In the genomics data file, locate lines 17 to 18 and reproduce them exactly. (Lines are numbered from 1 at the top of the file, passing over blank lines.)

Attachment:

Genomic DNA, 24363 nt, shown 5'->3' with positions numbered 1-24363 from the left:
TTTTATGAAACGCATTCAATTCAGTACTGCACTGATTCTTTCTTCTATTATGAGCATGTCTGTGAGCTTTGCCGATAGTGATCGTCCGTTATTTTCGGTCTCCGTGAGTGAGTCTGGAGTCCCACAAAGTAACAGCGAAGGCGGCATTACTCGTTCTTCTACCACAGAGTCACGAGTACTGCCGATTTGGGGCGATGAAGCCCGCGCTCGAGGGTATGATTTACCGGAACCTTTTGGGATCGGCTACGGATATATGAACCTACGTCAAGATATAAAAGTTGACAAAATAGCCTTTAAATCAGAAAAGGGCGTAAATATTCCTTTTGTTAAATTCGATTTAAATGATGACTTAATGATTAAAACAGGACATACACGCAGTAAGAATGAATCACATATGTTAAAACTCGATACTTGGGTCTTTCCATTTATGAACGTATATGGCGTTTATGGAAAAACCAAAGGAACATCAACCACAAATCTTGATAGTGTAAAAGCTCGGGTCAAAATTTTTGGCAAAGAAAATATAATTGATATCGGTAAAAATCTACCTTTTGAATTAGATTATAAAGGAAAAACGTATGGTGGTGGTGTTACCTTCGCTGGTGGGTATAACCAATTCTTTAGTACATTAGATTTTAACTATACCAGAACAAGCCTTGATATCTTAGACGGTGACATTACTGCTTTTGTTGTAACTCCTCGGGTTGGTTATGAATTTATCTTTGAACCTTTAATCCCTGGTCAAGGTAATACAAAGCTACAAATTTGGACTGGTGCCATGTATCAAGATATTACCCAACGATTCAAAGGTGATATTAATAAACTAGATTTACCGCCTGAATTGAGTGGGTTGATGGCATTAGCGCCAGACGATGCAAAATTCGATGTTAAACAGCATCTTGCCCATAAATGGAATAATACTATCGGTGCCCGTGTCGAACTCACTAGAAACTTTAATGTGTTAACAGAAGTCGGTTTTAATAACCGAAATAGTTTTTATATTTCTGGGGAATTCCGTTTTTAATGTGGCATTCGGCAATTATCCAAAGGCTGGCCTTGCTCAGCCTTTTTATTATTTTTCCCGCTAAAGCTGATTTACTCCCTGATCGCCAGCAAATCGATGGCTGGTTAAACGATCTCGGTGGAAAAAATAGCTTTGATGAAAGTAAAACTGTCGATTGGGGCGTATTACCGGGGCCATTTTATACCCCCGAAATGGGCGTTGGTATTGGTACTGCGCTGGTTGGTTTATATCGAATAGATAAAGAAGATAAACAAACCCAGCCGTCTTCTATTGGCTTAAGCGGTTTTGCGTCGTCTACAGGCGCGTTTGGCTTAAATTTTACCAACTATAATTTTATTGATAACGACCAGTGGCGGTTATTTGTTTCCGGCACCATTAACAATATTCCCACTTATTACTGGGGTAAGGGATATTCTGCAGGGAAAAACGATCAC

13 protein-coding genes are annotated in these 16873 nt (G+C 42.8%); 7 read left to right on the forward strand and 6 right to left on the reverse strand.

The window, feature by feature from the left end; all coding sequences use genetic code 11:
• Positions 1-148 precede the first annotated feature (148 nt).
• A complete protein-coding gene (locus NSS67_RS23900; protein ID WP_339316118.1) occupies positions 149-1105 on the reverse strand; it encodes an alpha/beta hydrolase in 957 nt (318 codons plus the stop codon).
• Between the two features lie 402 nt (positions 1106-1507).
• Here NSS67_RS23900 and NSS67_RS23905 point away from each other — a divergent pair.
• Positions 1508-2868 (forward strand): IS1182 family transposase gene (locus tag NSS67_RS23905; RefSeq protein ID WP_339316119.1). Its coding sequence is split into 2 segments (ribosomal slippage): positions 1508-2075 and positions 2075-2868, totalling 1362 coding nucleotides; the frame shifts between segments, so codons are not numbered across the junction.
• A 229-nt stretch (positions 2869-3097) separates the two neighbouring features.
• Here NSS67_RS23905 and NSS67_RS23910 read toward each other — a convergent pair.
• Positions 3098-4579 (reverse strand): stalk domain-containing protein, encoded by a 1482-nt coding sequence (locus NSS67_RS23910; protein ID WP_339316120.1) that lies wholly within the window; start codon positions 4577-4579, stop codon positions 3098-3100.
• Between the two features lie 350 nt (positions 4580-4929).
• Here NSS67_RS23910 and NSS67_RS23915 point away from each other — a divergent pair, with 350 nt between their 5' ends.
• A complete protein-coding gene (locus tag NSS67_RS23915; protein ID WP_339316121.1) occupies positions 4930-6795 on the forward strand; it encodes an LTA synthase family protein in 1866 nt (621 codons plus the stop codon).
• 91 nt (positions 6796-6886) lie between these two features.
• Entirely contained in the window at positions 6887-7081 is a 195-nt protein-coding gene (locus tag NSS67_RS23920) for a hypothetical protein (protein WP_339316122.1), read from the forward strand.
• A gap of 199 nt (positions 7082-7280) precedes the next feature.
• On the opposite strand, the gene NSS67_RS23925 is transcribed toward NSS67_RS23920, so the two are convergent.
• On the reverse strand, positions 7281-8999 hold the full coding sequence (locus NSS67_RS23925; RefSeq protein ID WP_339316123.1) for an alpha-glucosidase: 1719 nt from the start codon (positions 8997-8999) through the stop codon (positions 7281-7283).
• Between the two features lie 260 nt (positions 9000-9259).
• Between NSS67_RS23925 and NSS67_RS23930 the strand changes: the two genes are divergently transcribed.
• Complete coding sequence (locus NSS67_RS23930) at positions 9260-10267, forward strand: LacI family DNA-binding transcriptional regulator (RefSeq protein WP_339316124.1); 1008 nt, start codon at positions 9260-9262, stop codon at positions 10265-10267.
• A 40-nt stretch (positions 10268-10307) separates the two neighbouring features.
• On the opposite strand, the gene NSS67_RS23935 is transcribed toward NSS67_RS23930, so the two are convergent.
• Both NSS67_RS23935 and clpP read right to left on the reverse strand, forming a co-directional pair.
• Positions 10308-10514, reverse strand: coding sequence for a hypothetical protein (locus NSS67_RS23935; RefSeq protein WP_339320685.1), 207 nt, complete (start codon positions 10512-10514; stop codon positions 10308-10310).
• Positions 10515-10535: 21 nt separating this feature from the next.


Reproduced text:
• Entirely contained in the window at positions 6887-7081 is a 195-nt protein-coding gene (locus tag NSS67_RS23920) for a hypothetical protein (protein WP_339316122.1), read from the forward strand.
• A gap of 199 nt (positions 7082-7280) precedes the next feature.